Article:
Im not even worth 1/40th of her net worth, and they’re worried about a $50 profit per month “business”? :nutty:

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58 minutes ago, Dakota Slim said:

So, you are a tax attorney now, familiar with current tax laws?

No. I'm a businessman who files a tax return every year.

I know enough about tax laws to know that the sale of personal stuff is not taxable income. I ask that exact question every year when I file my taxes. The answer has always been the same. I can only assume it will be the same next year. 

I suggest you consult a knowledgeable tax professional that you trust and ask them about it yourself. 

 

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38 minutes ago, GotAU? said:

Im not even worth 1/40th of her net worth, and they’re worried about a $50 profit per month “business”? :nutty:

Yes. If a business is profitable you must pay tax on that profit. 

That's just reality. Shouldn't profitable businesses pay taxes?

If you have a business then there are deductions to take so you don't have to pay taxes. You claim a loss. It's the American way.

Rules are rules my friend. It has been that way long before eBay started reporting to the IRS. 

It's just not a big deal. We all have to pay taxes on the (traceable) money we make. And if we have a little side gig that brings in a few bucks we all know that we are supposed to be including that in our income.

I think we can expect the trend to continue. It won't be too long before everyone has access to your electronic spending data. Unless we keep it cash or trade the IRS is going to be an issue.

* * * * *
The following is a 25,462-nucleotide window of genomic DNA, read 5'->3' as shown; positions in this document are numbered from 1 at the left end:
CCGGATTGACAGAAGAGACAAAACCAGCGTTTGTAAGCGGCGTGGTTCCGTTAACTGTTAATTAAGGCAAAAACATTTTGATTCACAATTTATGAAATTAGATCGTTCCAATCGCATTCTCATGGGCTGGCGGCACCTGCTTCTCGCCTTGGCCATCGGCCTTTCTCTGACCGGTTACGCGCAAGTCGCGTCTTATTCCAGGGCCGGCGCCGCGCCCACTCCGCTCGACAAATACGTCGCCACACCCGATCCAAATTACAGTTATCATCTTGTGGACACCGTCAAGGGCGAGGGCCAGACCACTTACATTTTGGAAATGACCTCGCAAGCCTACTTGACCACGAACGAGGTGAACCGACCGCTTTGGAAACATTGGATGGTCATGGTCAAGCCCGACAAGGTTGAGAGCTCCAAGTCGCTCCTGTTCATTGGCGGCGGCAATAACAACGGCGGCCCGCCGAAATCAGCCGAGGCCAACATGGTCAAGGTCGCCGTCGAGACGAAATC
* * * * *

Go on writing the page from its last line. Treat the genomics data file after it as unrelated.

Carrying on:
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3 minutes ago, Bedrock Bob said:

Yes. If a business is profitable you must pay tax on that profit. 

That's just reality. Shouldn't profitable businesses pay taxes?

If you have a business then there are deductions to take so you don't have to pay taxes. You claim a loss. It's the American way.

Rules are rules my friend. It has been that way long before eBay started reporting to the IRS. 

It's just not a big deal. We all have to pay taxes on the (traceable) money we make. And if we have a little side gig that brings in a few bucks we all know that we are supposed to be including that in our income.

I think we can expect the trend to continue. It won't be too long before everyone has access to your electronic spending data. Unless we keep it cash or trade the IRS is going to be an issue.

 

Sounds like Bob will be one of the new IRS agents!

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For the record, "if you are self-employed you are required to file a tax return if your net income from your business is $400 or more". :old:

"You have to file an income tax return if your net earnings from self-employment were $400 or more."

https://www.irs.gov/businesses/small-businesses-self-employed/self-employed-individuals-tax-center

Edited by Dakota Slim
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7 minutes ago, Dakota Slim said:

For the record, "if you are self-employed you are required to file a tax return if your net income from your business is $400 or more". :old:

"You have to file an income tax return if your net earnings from self-employment were $400 or more."

https://www.irs.gov/businesses/small-businesses-self-employed/self-employed-individuals-tax-center

"Is the sale of a personal car taxable income?"
Selling a car for more than you have invested in it is considered a capital gain. Thus, you have to pay capital gains tax on this transaction. ... You do not have to pay this tax until you file your tax return for the year.